Too Many Options?

When negotiating your salary, you might assume that having plenty of offers on the table would improve your position – but it can actually make things harder.

According to Harvard Business Review’s (HBR) research earlier this year, having many alternatives can influence what people think is a reasonable offer – sometimes leaving them in a weaker position: this is due to anchoring.

We all tend to think that when negotiating, whether for a job salary or the price of a house, you’re better positioned to get what you want when you have more offers to leverage because your counterpart may feel pressured to make a better offer to keep you at the negotiation table.

However, HBR found that walking into a negotiation with multiple offers, rather than a single one, can bias your decisions and lead you to make a lower first offer, hurting your ability to negotiate for what you really want.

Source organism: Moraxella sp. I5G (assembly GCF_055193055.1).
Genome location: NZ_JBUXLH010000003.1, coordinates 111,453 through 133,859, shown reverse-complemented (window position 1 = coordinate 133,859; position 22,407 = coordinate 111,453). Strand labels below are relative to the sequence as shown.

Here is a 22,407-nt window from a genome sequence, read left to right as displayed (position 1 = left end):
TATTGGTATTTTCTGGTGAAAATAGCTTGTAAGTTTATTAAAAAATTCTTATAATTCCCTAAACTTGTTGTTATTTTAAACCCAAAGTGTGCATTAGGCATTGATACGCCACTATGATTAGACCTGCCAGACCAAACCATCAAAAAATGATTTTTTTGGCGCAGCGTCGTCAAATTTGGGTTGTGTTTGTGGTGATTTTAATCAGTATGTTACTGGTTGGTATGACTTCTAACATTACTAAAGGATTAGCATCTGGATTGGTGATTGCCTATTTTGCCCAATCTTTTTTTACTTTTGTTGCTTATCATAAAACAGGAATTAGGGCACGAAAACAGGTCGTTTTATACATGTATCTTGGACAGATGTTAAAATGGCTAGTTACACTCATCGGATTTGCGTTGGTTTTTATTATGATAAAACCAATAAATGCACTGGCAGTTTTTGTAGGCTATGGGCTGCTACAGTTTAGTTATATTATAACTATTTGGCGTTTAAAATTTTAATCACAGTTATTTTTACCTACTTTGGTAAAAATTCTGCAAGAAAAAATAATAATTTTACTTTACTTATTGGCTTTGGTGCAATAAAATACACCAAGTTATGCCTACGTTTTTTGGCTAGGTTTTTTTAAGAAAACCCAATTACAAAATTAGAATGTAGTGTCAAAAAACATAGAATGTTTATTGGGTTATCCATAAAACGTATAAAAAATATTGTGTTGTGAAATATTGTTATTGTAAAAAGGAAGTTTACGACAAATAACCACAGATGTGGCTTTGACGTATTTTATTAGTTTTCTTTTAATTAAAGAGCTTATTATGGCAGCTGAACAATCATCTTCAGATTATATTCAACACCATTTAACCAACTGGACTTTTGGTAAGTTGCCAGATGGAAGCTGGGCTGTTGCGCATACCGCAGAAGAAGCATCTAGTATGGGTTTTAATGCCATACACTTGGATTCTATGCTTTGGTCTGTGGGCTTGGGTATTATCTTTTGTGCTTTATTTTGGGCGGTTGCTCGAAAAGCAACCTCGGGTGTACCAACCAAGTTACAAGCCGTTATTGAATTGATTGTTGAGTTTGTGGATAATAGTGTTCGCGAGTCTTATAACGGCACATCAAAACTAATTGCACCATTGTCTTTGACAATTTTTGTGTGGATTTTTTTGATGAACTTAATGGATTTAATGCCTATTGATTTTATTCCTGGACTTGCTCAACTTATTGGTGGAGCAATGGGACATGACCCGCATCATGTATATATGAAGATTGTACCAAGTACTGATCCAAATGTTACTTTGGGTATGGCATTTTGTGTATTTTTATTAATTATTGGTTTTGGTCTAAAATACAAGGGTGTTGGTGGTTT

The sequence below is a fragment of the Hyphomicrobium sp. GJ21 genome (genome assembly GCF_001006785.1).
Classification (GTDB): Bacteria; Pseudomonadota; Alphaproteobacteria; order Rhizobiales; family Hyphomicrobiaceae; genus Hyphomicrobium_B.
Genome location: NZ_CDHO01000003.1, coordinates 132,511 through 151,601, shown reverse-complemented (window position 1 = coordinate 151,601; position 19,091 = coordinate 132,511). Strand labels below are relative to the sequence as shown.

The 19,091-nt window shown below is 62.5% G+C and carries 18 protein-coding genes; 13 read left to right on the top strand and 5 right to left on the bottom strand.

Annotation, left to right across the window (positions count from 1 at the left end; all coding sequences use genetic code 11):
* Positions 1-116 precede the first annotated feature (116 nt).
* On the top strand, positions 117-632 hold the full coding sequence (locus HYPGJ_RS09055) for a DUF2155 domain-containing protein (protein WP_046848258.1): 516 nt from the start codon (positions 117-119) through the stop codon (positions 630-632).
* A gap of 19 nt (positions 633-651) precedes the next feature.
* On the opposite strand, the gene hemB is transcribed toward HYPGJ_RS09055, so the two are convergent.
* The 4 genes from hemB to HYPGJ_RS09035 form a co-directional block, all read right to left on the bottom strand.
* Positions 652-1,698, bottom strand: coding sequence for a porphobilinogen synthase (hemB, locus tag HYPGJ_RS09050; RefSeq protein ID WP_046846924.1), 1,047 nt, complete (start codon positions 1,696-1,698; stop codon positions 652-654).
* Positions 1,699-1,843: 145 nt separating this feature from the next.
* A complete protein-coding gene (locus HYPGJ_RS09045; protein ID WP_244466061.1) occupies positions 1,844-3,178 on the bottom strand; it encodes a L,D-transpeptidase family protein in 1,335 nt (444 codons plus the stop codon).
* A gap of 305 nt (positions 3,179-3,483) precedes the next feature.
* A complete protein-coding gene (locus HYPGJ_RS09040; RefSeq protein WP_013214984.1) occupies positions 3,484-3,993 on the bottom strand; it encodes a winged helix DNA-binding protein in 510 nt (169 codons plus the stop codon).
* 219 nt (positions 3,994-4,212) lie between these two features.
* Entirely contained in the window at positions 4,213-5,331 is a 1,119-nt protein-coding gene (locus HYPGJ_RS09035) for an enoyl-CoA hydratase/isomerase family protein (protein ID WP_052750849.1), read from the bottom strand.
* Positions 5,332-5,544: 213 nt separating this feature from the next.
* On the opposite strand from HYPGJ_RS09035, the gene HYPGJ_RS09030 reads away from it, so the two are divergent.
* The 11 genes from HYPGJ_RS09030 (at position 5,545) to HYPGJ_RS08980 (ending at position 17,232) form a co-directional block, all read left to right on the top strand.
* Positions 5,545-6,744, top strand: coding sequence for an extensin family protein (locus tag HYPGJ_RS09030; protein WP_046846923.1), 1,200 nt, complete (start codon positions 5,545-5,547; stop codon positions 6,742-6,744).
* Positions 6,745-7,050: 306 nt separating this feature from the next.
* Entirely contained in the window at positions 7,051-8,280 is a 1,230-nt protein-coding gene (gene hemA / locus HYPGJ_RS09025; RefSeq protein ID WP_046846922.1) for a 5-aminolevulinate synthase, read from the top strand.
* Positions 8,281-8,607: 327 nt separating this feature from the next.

It turns out that when people are exposed to an initial piece of information, their subsequent judgments are biased toward that information. The experiments confirmed that the presence of additional offers shaped people’s idea of what an “appropriate” first offer would look like. For example when you have one offer of €90 and you perceive it as “moderate” you might start selling at a relatively high value, e.g. €160. In contrast, if you start off with two alternatives, €80 and €90, you would see €90 as the high value, leading you kick off negotiations with a less ambitious price like €100.

The biasing effect of multiple alternatives appears to be very robust and hard to ignore. So what should you do when entering negotiations? HBR suggests to “gather market data and research your opponent to get an understanding of what an ambitious offer looks like” in the hope to avoid “being anchored by the value of alternatives when making a first offer”.

Be good at money and although this latest research suggests that having more alternatives can lead to worse outcomes, other studies confirm that having a strong alternative has considerable benefits: it gives a subjective feeling of power which allows us to negotiate with confidence and peace of mind that we will end up with a great deal, no matter what.